Meeting with Jayalalitha to begin Chandrika’s India visit today

From S. Venkat Narayan Our Special Correspondent
NEW DELHI — Sri Lankan President Chandrika Bandaranaike Kumaratunga will begin her four-day "working visit" to India on Monday with a meeting with Tamil Nadu Chief Minister Jayaram Jayalalitha in Chennai (Madras).

It will be the first meeting between the two strong-willed women, who share an intense dislike for the Liberation Tigers of Tamil Eelam (LTTE) and its leader Velupillai Prabhakaran. Observers attach some importance to this meeting, and say they will have a good deal to talk about.

Tamil Nadu used to be a haven for LTTE cadres and leaders during the 1980s. But all this changed since May 21, 1991, when former Prime Minister Rajiv Gandhi was assassinated by Dhanu, an LTTE suicide-bomber at an election rally on the outskirts of the state capital. Ms. Jayalalitha has been a vehement and bitter critic of the LTTE since then.

She has forbidden the LTTE from her state, and has even locked up "Vaiko" in a Vellore prison for over nine months for saying that he is an LTTE sympathiser. Vaiko (full name: Vaiyapuri Gopalasami) is the leader of the Marumalachhi Dravida Munnetra Kazhagam (MDMK), a partner in Prime Minister Atal Behari Vajpayee’s coalition government.

Incidentally, Sri Lankan Prime Minister Ranil Wickremesinghe had met Tamil Nadu’s actress-turned-chief minister during one of his India visits.

Ms. Kumaratunga will arrive in New Delhi on Monday itself. During her stay here, she will meet President APJ Abdul Kalam, and hold talks with Prime Minister Vajpayee. Deputy Prime Minister Lal Krishna Advani, External Affairs Minister Yashwant Sinha, Finance Minister Jaswant Singh will call on her. Former Prime Minister Inder Kumar Gujral is among several others who will be meeting her.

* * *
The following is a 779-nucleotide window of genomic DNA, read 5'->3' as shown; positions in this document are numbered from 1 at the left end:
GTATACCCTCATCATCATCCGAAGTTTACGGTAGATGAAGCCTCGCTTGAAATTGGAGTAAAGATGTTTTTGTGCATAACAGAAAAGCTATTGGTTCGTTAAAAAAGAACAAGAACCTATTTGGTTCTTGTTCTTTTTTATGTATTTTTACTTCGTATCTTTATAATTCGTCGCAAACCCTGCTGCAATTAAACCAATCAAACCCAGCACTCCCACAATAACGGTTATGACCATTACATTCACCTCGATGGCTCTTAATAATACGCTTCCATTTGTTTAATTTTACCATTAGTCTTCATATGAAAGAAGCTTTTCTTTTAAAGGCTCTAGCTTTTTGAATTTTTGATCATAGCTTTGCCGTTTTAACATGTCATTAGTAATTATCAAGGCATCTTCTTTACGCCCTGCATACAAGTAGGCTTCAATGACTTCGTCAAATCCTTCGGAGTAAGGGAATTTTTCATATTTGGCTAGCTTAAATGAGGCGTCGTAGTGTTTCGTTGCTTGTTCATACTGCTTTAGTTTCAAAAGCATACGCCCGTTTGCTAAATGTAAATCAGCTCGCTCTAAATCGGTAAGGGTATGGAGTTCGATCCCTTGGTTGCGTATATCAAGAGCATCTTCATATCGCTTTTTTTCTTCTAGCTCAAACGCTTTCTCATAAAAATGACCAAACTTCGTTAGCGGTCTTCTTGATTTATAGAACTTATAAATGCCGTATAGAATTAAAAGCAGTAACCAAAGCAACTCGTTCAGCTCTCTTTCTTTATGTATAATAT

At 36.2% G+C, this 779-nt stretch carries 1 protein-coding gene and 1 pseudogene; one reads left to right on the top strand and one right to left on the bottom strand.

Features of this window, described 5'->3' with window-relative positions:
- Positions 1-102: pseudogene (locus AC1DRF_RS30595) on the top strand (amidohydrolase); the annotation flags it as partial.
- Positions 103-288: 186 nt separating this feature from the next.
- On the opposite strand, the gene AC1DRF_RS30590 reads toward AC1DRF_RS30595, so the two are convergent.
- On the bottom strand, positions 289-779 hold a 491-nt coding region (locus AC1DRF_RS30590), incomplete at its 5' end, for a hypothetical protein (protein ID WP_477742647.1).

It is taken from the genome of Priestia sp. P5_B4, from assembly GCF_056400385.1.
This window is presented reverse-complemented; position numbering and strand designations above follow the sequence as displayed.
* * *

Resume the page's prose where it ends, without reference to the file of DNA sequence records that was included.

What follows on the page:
The Sri Lankan leader is expected to discuss her well-known concerns about the on-going peace talks between the Wickremesinghe government and the LTTE.

She will also be visiting the prestigious National School of Drama (NSD), which churns out excellent stage and film actors and actresses by the dozen. The President apparently wishes to establish a similar institution in Sri Lanka.

Asked about the significance of her visit, Sri Lankan High Commissioner Mangala Moonesinghe said that expanding and strengthening bilateral relations with India is one issue on which both the Sri Lankan government and opposition have no differences.

"Culturally, we are one. And pretty soon, India and Sri Lanka will become an economic union," Moonesinghe told The Island.

The Indo-Sri Lanka Free Trade Agreement (FTA) has begun bearing fruit. Signed by Ms. Kumaratunga and Mr. Vajpayee here on December 28, 1998, it became operational in March 2000. In the three years since then, bilateral trade between the two neighbouring countries has zoomed to a record US$ 1,000 million from US$ 640 — an impressive jump of over 56 per cent. India is now Sri Lanka’s number one trading partner.